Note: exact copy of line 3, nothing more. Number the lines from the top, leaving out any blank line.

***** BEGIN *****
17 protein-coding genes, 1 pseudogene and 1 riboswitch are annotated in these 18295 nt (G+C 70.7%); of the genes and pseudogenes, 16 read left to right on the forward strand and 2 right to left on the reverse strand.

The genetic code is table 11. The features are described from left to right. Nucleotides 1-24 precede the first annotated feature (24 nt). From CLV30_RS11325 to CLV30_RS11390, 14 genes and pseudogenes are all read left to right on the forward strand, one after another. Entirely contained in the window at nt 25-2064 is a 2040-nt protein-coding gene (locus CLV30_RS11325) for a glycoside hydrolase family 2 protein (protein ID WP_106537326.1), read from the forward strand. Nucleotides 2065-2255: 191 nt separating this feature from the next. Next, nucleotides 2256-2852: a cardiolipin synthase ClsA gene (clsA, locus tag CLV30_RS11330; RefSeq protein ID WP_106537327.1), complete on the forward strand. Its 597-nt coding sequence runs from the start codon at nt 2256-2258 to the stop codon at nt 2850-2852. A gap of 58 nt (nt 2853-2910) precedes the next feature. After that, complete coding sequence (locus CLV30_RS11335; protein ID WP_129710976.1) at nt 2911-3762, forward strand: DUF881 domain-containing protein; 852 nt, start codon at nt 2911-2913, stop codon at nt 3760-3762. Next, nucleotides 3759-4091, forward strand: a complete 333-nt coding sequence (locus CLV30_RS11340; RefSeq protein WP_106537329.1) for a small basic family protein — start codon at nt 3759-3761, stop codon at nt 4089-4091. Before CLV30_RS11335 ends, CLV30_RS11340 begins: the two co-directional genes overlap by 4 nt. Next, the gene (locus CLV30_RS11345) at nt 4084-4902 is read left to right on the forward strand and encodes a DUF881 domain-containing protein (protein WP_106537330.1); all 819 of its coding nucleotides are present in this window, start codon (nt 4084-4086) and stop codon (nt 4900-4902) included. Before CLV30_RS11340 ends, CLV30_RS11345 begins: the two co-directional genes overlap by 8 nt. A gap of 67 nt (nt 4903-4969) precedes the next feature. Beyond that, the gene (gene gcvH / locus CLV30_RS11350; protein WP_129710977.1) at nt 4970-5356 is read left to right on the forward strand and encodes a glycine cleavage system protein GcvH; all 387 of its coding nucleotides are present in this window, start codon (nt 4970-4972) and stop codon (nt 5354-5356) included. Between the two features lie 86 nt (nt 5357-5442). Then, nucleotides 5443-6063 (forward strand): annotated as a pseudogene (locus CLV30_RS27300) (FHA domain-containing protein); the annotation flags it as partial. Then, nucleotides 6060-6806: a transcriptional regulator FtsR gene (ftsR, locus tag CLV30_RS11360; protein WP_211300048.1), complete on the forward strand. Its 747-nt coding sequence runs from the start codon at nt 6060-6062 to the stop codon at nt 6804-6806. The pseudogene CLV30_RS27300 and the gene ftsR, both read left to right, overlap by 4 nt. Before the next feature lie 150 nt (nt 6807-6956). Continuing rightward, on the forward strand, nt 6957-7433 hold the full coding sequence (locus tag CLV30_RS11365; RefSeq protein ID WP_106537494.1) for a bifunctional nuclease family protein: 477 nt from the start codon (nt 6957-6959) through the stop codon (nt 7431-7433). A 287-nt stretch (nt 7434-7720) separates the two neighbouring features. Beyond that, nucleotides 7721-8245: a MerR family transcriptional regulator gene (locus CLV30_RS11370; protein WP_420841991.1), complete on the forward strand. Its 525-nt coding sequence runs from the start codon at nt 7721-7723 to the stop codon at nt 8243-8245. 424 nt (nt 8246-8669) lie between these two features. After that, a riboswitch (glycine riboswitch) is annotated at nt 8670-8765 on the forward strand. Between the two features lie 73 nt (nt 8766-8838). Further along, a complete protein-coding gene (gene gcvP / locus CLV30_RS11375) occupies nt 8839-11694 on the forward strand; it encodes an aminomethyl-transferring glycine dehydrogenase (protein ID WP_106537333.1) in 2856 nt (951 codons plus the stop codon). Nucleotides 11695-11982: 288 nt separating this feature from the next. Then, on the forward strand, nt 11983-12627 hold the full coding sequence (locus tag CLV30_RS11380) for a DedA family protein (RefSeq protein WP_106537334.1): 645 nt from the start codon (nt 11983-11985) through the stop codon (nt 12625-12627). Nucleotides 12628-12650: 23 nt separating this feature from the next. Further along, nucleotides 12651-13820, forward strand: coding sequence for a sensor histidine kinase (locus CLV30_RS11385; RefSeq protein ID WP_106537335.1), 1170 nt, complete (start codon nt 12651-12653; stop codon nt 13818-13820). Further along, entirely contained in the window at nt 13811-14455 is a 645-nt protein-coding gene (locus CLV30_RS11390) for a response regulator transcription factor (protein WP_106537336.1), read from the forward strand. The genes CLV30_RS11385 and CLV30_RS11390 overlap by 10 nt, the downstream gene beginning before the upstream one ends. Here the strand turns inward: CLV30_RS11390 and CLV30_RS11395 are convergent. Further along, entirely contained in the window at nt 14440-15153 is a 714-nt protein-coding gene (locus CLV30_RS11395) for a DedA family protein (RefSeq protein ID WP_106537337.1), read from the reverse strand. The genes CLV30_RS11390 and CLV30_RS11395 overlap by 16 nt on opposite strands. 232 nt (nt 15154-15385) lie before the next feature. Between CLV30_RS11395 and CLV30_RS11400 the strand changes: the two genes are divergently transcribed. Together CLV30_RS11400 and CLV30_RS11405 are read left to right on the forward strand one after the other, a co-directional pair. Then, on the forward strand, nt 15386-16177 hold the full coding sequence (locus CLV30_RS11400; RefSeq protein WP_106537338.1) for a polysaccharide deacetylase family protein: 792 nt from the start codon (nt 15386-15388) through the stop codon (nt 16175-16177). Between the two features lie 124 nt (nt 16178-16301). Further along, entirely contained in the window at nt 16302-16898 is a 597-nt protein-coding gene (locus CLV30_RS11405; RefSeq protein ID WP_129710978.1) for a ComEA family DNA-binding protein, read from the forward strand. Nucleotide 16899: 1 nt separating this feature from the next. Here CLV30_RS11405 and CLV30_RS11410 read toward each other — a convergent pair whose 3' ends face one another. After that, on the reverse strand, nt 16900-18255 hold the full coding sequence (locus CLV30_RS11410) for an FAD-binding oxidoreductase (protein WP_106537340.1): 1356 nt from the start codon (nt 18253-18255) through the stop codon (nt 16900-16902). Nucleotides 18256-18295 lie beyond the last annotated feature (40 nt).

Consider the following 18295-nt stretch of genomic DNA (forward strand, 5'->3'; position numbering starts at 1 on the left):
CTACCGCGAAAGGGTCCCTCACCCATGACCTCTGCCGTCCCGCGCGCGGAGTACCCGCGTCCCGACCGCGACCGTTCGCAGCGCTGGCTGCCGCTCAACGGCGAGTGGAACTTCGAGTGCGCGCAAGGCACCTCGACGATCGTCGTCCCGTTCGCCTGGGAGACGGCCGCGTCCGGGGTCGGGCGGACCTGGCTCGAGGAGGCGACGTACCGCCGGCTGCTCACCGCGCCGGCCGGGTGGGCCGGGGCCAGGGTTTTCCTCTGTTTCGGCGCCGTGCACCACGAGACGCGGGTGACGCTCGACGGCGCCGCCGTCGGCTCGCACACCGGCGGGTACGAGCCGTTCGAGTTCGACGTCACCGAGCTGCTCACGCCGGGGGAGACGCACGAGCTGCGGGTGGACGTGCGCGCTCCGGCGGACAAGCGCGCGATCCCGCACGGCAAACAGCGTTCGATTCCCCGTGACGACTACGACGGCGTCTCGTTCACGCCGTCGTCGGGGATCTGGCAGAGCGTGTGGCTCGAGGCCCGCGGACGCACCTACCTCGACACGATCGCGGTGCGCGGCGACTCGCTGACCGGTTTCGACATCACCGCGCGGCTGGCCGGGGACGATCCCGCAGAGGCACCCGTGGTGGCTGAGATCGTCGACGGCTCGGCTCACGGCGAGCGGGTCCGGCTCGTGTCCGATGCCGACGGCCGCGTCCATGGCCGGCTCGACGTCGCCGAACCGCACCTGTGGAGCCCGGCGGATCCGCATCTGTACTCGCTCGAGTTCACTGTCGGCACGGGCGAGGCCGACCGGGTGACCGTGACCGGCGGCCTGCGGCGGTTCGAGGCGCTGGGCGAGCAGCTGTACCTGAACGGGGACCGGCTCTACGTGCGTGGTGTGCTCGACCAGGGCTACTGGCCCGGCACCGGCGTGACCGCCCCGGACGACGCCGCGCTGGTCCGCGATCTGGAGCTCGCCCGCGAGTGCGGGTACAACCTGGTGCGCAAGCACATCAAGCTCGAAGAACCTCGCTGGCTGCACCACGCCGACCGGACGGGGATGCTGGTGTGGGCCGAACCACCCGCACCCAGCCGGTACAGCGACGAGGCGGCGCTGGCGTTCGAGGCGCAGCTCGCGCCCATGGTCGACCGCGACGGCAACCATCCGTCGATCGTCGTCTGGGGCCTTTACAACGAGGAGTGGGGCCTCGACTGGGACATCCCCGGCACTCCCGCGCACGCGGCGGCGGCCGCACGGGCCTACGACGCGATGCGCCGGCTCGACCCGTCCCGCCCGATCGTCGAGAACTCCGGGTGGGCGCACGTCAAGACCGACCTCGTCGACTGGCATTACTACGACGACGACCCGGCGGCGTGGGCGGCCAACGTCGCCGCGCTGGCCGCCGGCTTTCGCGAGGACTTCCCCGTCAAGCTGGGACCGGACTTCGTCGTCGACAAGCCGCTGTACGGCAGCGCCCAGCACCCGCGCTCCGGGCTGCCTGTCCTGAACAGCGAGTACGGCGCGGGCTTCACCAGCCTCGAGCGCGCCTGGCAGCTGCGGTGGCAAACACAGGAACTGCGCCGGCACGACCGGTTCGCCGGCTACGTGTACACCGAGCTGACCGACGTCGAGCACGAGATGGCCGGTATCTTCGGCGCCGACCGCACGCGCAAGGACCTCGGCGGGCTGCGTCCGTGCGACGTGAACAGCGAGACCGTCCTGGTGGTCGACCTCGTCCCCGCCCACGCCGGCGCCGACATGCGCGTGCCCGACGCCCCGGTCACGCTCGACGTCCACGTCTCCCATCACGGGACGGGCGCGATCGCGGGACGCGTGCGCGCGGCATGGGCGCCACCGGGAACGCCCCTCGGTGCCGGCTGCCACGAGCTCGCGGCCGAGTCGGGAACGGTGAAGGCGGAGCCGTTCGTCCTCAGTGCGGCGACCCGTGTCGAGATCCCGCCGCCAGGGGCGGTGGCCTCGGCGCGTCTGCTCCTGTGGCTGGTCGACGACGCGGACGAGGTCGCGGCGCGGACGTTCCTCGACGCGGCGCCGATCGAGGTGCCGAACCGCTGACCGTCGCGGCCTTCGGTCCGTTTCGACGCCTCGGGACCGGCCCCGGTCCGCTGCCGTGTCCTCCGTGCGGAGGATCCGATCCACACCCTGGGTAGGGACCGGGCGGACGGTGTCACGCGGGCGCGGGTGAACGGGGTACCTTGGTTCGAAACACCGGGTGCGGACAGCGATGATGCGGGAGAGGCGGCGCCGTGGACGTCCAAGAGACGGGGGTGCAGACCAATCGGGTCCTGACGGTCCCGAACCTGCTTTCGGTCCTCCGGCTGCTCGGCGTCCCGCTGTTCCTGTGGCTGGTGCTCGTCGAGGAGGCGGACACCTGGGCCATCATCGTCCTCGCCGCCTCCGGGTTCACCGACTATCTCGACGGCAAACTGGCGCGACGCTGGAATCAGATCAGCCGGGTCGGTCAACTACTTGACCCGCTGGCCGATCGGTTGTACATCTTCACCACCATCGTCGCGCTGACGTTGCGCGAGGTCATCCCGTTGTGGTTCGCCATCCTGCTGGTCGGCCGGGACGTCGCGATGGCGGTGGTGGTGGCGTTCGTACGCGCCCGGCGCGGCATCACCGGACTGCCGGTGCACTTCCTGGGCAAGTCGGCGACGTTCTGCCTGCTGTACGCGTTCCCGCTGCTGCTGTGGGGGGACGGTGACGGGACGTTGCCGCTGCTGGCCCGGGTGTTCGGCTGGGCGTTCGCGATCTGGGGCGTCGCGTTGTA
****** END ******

Consider the following 18295-nt stretch of genomic DNA (forward strand, 5'->3'; position numbering starts at 1 on the left):